Polymorphic Alu insertions and the genetic structure of Iberian Basques

Departamento de Genética, Antropología Física y Fisiología Animal, Facultad de Ciencia y Tecnología, Universidad del País Vasco, Bilbao, Spain.
Journal of Human Genetics (Impact Factor: 2.46). 02/2007; 52(4):317-27. DOI: 10.1007/s10038-007-0114-9
Source: PubMed


Eight Alu sequences (ACE, TPA25, PV92, APO, FXIIIB, D1, A25 and B65) were analyzed in two samples from Navarre and Guipúzcoa provinces (Basque Country, Spain). Alu data for other European, Caucasus and North African populations were compiled from the literature for comparison purposes to assess the genetic relationships of the Basques in a broader geographic context. Results of both MDS plot and AMOVA revealed spatial heterogeneity among these three population clusters clearly defined by geography. On the contrary, no substantial genetic heterogeneity was found between the Basque samples, or between Basques and other Europeans (excluding Caucasus populations). Moreover, the genetic information obtained from Alu data conflicts with hypotheses linking the origin of Basques with populations from North Africa (Berbers) or from the Caucasus region (Georgia). In order to explain the reduced genetic heterogeneity detected by Alu insertions among Basque subpopulations, values of the Wright's F(ST )statistic were estimated for both Alu markers and a set of short tandem repeats (STRs) in terms of two geographical scales: (1) the Basque Country, (2) Europe (including Basques). In the Basque area, estimates of Wahlund's effect for both genetic markers showed no statistical difference between Basque subpopulations. However, when this analysis was performed on a European scale, F(ST) values were significantly higher for Alu insertions than for STR alleles. From these results, we suggest that the spatial heterogeneity of the Basque gene pool identified in previous polymorphism studies is relatively recent and probably caused by a differential process of genetic admixture with non-Basque neighboring populations modulated by the effect of a linguistic barrier to random mating.

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Available from: Ana Maria Pérez-Miranda
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    • "Both these zones were selected mainly because North Navarre and Guipuzcoa are the two Basque regions possessing the highest density of Basque speakers (Euskaldunes) of any Iberian or French Basque territory, and therefore the Basque language (Euskera) still shows great vitality there [13]. More specific details concerning geography, demography and linguistic characteristics of these two Basque regions can be consulted in previous works [13] [14] [15] [16]. "
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    ABSTRACT: Polymorphic Alu insertions from the MHC class I region were analyzed in 215 autochthonous Basques from Guipuzcoa and Navarre provinces, with the aim of contributing new MHC Alu data in European ancestry populations. We also seek to assess both the genetic position of native Basques among worldwide samples and the efficiency of the MHC Alu elements as ancestry informative markers (AIMs). According to the MDS and AMOVA results, worldwide populations included in the comparative analyses were grouped in three major clusters defined by genetic ancestry (Africans, Asians and Europeans). The δ values (differences in weighted allele frequencies) among ancestry groups indicated that Alu elements within the alpha-block (AluHF, AluHJ and AluHG) showed an adequate resolving power to discriminate appropriately between some of the major ancestry groups. Alpha block Alu were also revealing of the exceptionality of Basques, as they allowed for the detection of genetic heterogeneity even between Basques and the other Iberian collection considered in the analysis (Valencia). Thus, analysis of the Alu loci within the alpha-block may represent a reliable, informative and cost-effective method to explore the ancestry, geographic origins and demographic history of human populations, which can be very helpful for studies into epidemiological, forensic or evolutionary perspectives.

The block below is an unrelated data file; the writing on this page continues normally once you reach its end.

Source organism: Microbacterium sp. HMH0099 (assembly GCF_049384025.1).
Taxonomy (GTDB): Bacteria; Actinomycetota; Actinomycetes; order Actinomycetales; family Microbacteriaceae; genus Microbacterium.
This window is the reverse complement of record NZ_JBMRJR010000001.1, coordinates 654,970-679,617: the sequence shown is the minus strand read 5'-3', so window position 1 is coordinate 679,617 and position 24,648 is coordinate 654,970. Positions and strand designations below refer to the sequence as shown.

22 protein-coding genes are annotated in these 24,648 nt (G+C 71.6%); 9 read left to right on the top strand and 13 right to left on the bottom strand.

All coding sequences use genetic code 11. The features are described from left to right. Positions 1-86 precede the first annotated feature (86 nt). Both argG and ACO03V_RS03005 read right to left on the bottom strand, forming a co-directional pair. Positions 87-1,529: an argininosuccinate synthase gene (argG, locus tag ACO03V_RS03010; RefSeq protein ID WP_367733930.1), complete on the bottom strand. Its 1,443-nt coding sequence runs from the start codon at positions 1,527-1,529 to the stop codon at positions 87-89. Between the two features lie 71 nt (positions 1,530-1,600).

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    • "A recent study on the polymorphism of microsatellites from the MHC showed that the genetic information obtained from microsatellites was very similar to that obtained from HLA genes (García-Obregó n et al., 2010), so that analysis of the genetic variability of MHC microsatellites could be an appropriate strategy for complementing HLA data in studies on the factors modelling the MHC polymorphism. Regarding Alu markers, numerous preceding investigations have demonstrated the usefulness of specific Alu repeats as ancestry informative markers, AIMs (Ray et al., 2005; García-Obregó n et al., 2007; Terreros et al., 2009; Gó mez-Pérez et al., 2010). Human genetic variation tends to be geographically structured, in accordance with historical patterns of gene flow and genetic drift. "
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